While playing Lara Croft and the Temple of Osiris over the past week or so, our reviewer Jahanzeb Khan and I discovered an extremely troubling feature: Crystal Dynamics’ isometric call-back to the Tomb Raider games of yesteryear has been advertised as a cooperative adventure from moment one. Sure, you can play through Lara’s Egyptian adventure alone, but this is an experience meant to be enjoyed with one to three other people. As our review noted, the fact that nearly every puzzle changes based upon the presence of other players is phenomenal and should, in theory, lend a significant amount of replay value to an admittedly short campaign. Unfortunately, if you’ve put any amount of time into Temple of Osiris, you’re forced to overwrite all of your progress before entering a new multiplayer game.
It’s fascinating to think about this phenomenon from an academic point of view. This is a current-generation exclusive; during E3, Crystal Dynamics claimed that Temple of Osiris couldn’t live up to its creative vision on the PlayStation 3 and Xbox 360. You would think that such technologically advanced title would be able to support multiple save files. When that progress-erasing screen pops up, it immediately discourages you from playing with your friends.
In a generation increasingly focused on multiplayer gameplay, this is perhaps the biggest screw-you to single-player focused gamers yet. As a cantankerous misanthrope, I find the increased connectivity of this new generation alarming at best and obnoxious at worst. There are some multiplayer titles I find myself enjoying, such as The Last of Us‘ Factions mode and Halo‘s iconic matchmaking, but these tend to skew more towards the adversarial than the cooperative. If there’s an option to play something offline, like in Far Cry 4, you can bet your bottom dollar I’ll check that box. There’s just something about having to accomplish a goal with someone else that cheapens the experience for me; it leaves you less than 100% responsible for your own fate. With all of this said, there was always something intriguing about how Lara Croft and the Temple of Osiris geared its experience towards the specific number of players participating. I thought this would be the title that hooked me into the gripping world of co-op, but it does everything it can to push me out.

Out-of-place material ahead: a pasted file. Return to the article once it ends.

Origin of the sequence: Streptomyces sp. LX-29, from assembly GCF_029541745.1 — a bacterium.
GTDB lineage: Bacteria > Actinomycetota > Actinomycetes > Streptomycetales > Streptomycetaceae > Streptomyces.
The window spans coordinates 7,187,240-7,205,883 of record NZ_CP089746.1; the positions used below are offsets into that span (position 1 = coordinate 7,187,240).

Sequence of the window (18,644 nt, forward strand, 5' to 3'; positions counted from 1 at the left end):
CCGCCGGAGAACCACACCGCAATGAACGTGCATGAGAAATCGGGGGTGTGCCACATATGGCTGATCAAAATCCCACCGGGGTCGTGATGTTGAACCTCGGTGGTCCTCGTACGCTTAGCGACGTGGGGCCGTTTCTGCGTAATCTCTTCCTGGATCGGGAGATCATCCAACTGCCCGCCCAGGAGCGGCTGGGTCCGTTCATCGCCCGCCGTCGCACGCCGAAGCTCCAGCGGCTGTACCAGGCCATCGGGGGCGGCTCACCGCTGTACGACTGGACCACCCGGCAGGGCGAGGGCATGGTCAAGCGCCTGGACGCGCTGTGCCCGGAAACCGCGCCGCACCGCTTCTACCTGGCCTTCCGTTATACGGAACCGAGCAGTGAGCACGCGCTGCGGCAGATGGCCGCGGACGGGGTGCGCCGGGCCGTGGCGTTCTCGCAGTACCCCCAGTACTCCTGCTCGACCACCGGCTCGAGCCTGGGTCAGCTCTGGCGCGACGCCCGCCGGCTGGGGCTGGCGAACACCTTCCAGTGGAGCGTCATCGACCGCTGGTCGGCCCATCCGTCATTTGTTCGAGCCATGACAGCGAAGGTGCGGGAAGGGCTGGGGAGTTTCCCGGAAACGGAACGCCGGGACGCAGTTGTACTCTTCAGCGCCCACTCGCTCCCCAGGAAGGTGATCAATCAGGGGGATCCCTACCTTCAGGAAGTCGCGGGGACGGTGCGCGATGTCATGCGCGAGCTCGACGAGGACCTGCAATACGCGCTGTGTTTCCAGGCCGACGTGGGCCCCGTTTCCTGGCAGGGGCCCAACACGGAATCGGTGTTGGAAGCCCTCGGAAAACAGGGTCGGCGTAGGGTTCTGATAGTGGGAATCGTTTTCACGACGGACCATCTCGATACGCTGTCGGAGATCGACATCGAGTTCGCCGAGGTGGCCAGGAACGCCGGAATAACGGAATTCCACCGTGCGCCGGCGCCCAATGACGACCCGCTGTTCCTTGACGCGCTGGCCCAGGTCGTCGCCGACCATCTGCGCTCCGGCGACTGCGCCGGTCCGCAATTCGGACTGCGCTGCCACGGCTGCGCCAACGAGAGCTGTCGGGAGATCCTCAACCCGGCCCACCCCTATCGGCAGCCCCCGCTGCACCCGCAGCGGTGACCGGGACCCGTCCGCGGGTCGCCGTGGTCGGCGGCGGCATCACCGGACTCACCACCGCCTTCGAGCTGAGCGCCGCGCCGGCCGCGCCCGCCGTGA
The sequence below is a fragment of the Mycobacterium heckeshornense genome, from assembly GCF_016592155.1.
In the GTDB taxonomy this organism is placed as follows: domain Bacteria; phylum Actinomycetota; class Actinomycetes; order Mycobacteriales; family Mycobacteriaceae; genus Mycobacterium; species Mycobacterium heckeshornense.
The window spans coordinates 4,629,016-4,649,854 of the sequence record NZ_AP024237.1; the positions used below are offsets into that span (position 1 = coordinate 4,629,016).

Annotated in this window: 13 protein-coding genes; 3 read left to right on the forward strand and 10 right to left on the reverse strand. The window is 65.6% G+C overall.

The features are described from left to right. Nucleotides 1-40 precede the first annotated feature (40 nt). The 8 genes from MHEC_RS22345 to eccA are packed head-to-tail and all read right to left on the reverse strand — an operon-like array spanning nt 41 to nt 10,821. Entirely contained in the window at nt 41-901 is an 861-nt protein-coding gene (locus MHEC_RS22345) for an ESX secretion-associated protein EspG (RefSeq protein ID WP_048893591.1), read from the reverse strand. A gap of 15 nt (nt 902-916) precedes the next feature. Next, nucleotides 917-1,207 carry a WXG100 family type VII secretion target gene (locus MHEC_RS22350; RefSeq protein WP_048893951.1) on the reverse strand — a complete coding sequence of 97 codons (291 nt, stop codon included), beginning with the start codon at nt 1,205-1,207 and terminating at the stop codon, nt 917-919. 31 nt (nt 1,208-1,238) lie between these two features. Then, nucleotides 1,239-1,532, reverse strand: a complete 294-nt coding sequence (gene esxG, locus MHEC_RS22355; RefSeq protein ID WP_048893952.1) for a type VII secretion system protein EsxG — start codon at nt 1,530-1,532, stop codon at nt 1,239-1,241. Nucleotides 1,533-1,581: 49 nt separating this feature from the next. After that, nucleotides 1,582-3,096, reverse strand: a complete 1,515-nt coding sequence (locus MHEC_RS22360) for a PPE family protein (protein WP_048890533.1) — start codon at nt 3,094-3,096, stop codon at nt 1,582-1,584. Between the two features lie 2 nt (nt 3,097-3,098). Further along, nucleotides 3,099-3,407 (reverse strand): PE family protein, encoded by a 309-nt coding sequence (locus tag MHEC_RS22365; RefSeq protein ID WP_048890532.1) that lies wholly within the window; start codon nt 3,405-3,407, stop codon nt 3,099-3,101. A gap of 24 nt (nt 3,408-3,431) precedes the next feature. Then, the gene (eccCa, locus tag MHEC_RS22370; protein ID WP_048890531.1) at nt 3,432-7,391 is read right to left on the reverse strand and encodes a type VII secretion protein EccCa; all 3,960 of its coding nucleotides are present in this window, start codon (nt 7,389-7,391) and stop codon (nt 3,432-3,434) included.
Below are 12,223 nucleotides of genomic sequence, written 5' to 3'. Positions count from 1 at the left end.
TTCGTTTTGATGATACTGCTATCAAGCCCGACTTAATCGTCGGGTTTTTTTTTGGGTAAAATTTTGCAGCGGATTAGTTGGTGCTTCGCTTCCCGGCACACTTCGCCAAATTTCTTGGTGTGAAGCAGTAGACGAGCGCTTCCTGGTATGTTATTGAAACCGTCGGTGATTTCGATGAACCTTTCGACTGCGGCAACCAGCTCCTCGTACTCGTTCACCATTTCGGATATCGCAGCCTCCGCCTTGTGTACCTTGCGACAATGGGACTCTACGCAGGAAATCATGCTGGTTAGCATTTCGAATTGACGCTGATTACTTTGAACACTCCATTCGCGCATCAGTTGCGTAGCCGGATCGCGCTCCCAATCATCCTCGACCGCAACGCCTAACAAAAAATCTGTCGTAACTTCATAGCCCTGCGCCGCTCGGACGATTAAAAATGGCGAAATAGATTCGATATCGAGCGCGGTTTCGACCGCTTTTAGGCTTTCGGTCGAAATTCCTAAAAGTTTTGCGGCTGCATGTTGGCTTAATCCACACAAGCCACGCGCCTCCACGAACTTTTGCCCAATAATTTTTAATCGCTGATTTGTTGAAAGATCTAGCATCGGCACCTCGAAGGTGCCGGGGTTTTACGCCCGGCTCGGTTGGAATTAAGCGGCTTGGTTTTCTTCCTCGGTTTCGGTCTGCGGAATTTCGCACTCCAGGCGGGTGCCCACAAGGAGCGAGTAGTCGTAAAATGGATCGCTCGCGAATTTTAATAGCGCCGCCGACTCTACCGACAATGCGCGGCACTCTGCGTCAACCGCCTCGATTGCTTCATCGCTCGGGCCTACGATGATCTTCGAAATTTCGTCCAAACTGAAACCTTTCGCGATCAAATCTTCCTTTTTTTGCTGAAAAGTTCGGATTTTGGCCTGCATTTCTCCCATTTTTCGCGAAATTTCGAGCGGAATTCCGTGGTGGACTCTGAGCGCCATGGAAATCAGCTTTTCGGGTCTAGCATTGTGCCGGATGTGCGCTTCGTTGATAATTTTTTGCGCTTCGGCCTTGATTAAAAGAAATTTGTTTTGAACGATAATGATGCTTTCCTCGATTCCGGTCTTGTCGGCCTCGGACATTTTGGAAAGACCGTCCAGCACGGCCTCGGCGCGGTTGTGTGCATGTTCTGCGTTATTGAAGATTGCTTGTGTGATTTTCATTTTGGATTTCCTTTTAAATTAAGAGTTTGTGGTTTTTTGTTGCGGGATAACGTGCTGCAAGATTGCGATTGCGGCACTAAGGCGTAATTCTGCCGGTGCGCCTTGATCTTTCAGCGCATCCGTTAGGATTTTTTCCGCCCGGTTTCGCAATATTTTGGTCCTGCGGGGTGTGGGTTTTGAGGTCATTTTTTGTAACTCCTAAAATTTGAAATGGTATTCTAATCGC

Lara Croft and the Temple of Osiris is not a bad game, by any means. However, if you intend on playing it with others, you’d better hope that you can come up with a set playing schedule. If you’ve decided from the get-go that this is going to be a cooperative adventure, and you’ve done your due diligence in setting specific times in which you’ll tackle all of its labyrinthine tombs, you might find yourself quitting almost immediately. Why? Ball physics.
In one of the strangest design choices ever seen in a puzzle game, certain segments of Osiris require you to aimlessly bomb a large ball repeatedly in order to get it onto a higher ledge. The physics involved in these “puzzles” have little rhyme or reason, instead feeling like a dumb luck simulator (coming soon to an OUYA near you!). The first of these segments took me over 75 tries to complete, and the only reason I didn’t quit is my unwavering stubbornness. I couldn’t possibly imagine a group of four friends who gathered to play Lara Croft and the Temple of Osiris over a few beers slogging through these obnoxious sections rather than doing literally anything else else. There are dozens of exciting couch co-op titles available to gamers these days, and most of them are more exciting than a hundred rounds of Reverse Egyptian Plinko.
This article isn’t meant to discourage you from playing Lara Croft and the Temple of Osiris. If anything, it’s a six-paragraph facade that I’ve crafted in order to write “Reverse Egyptian Plinko.” Those hoping to play Crystal Dynamics’ isometric puzzler/shooter should just go in prepared for the appearance of some incredibly anti-social features. Make your choice on how you’re going to play Lara Croft and the Temple of Osiris from moment one; is it going to be a single-player adventure or a cooperative quest? Don’t expect to pop into a friend’s game to help him on a puzzle or boss, because coding more than one save file is apparently impossible